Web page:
The Magic of Thinking Big by David Schwartz – Book Review

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Best for:

Those who want to develop a baseline in positive and productive thinking. There are many useful concepts in The Magic of Thinking Big which apply to a wide range of uses – this book provides quite a few positive framing exercises.

Difficulty to digest: 

This book is easy to understand. Concepts are outlined in a straightforward, practical and useful way. Many concepts come with illustrative stories.

Key Insights:

The Magic of Thinking Big is a highly practical and productive book. It starts with concepts related to your internal world, then slowly switches into topics regarding the external world. The writing is easy to digest and follow, flushed out with examples.

The primary message in this book as that the size of your thinking dictates the size of your life. What you focus your attention on is what your mind naturally brings into your reality over time. For example, if you focus on how little money you have, you’ll naturally be focused on how to scrimp and save, even if you’re rich.

This book covers many topics. By changing the course of our thinking we can open our minds to new opportunities. We can also reconstruct our experiences to get the most out of them. Additionally, there are certain attitudes toward others that not only create connections but also make it easier to digest certain actions.

On top of this, the magic of thinking big provides concrete examples of how to develop the behaviors it’s talking about. While some examples are a bit narrow in scope, most sections have enough detail to understand the general concept. From there, you can look for other tactics if needed.

There are also nice recaps at the end of each chapter, making it especially easy to refer back to. There is quite a bit of work to be done in this book, but it’s organized nicely. You can jump from chapter to chapter, review the concepts, and keep learning. Overall, a highly recommended book.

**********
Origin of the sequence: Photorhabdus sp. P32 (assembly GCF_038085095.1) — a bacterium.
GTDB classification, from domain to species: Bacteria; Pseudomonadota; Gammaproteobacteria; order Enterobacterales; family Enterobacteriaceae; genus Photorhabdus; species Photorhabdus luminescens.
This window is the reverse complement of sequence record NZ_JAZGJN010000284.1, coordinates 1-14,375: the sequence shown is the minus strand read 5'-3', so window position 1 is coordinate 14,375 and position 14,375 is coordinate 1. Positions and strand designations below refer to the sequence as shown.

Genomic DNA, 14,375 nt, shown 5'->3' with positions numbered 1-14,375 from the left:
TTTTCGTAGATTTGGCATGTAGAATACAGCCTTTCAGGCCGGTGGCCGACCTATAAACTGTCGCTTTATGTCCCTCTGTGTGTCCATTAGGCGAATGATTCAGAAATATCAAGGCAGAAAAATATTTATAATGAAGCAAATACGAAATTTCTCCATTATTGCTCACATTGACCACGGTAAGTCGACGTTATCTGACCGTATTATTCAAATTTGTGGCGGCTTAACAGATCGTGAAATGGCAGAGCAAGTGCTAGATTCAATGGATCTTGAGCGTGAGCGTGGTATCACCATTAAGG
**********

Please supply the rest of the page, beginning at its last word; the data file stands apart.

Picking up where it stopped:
Other considerations:

While most of the writing is engaging and to the point, the volume of concepts may be overwhelming. There is quite a bit to digest and you may want to slow down occasionally. While topics don’t shift drastically, the amount of ground covered can be cause for disorientation.

This is one of the better self-improvement books I’ve read. It comes highly recommended, as many of the explanations make sense at face value. While you should always read any material with some skepticism, almost everything in this book passed my BS radar with flying colors. If you have a chance, it’s a worthwhile read.

If, however, you’ve been deep in the personal development field for a long time, you may not get as much out of it. These concepts are fairly ubiquitous and while this is one of the better resources, it doesn’t go too deeply on any particular subject. I like to think of this more as a primer book for those entering the space, though you’ll still get a few gems here and there out of it.

Applicable Content:

  1. How can you shift your thinking about something to even bigger?
  2. What is the largest goal or dream you want to accomplish?
  3. What realm is most likely to hinder your self-belief? Why? How can you overcome it?

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